Iron Sharpens Iron

I am going to be examining a particularly common passage of scripture over the next few days and I wanted to show that progression. The reason why I want to do this exercise is to ensure that we are reading the text faithfully and properly. I am ever leery about bringing meaning and application to a text that doesn’t substantiate my reasoning, even if my reasoning is biblical. This leads to a poor hermeneutic (bible study methodology) and often leads to misrepresenting other texts, and finally, misunderstanding theologies and doctrines.

This text is not inherently problematic to find the meaning of, so this may seem futile to some. However, the method behind looking at this text is simply what I wish to convey over the course of these posts. The overarching principle behind all of this is context. Context, context, context! There are numerous people who operate under poor theology simply through ignoring context, separating the previous chapters of scripture from the next (say they look at the beginning of Romans 9 without addressing Romans 8 – or for that matter, we miss that Romans 8 is a pinnacle point driving chapters 1-7 and connecting the remaining chapters of the book).

This series will involve 3-4 posts, two of which dealing specifically with two different interpretations, the latter, with application of the correct interpretation. What I hope you do is create a hypothetical application to the second interpretation, which I believe to be a false one from the context, so that you may see what a poor hermeneutic can do.


“Iron sharpens iron, so one man sharpens another” (Proverbs 27:17 NASB).

The gloss of the Hebrew רעהו renders the word “friend, companion, fellow, another person, neighbor”. Spanning several different translations, the two most common are “friend” or “another”. Once we look to commentaries on this verse though, there are two different camps one finds on interpretation.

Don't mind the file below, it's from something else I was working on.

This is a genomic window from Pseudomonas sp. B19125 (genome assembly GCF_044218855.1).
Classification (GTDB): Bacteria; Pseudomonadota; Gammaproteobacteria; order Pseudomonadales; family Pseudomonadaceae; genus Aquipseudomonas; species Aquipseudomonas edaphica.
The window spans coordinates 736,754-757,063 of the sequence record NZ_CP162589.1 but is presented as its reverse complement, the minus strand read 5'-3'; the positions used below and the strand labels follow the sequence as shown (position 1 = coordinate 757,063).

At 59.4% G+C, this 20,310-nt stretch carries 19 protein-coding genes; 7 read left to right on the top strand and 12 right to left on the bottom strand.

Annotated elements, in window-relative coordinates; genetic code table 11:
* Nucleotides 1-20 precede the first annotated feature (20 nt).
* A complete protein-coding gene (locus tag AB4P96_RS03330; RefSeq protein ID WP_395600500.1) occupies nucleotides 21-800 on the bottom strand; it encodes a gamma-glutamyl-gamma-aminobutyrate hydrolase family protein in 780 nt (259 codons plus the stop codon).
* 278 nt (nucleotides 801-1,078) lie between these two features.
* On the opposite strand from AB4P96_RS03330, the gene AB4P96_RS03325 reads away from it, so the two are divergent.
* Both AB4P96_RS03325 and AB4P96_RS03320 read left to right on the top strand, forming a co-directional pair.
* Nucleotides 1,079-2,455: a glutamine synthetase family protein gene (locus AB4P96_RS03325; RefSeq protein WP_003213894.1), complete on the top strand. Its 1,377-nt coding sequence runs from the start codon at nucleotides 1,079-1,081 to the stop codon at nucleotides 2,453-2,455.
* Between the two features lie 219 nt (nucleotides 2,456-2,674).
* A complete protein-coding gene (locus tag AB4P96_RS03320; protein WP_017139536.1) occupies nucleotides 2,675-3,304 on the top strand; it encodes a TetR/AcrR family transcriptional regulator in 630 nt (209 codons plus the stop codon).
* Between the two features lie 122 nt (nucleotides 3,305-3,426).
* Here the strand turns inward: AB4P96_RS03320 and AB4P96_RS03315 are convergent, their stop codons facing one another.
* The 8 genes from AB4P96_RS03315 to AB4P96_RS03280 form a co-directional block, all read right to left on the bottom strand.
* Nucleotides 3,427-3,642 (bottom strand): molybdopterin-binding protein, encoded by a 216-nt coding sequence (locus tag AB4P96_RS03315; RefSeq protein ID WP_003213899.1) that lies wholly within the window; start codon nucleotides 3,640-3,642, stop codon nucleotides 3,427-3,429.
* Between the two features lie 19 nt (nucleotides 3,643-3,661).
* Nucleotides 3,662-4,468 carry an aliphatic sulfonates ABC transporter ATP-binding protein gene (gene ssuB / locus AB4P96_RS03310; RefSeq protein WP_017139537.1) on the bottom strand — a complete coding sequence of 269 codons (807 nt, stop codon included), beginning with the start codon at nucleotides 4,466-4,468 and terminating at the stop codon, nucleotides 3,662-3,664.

In either case of interpretation, the nature of “iron sharpening iron” is not a process without pain.

If we were to take it on the position of the more common axiom in modern Evangelicalism, the argument goes something along the lines of the following:

The procedure places precedence upon the final state of the blade, rather than it’s immediate or intermediate. This is similar to Spurgeon’s note in the refining fire, burning away the dross from the precious metal so that purity is beheld.

The final product is worth beholding, while the current is but a mere piece of metal – no different from any other. Through refinement, striking with heat and hammer, the blade is forged – then ground down on the whetstone, so as to procure a blade fit for use.

It is in this that we rest – for the innate desire is to be capable of wielding the razor sharp scalpel of God’s Word in order to make clean incisions. Let us wish to cut deep and wide within our fellow man, yet with the skill and audacity of the workman who is unashamed in handling such precious tools, lest we knick the vital arteries and veins supplying life.

It seems it is far easier to maim than to perform skilled surgery upon the soul of man – yet with precision, the Christian man must work so as to ensure the division takes place at the cancer so as to remove it. The aim is to remove all that marks the believer unhealthy.

So it is with treasured sin in the hearts of those whom would claim they are called. Wield the blade; cut your brother with skill. Remove the cancer. It is only at this point that one can tell upon which soil the seed has fallen. If it is anything less than good soil, the scourge of discipline shall uproot it and show whether the gospel was effectual to redemption.

Note: these are all perfectly biblical assumptions, but can we assess all of this from Proverbs 27:17 as an added basis to our reasoning – or – should we presume to take this from other texts that are seemingly more applicable (2 Tim. 4:2; Titus 2:15; Pro. 27:5; Matt. 18:15-20; Heb. 4:12; etc.)?


Tomorrow I will post the second interpretation. Again, formulate a hypothetical application from it to see how different that application is from the former.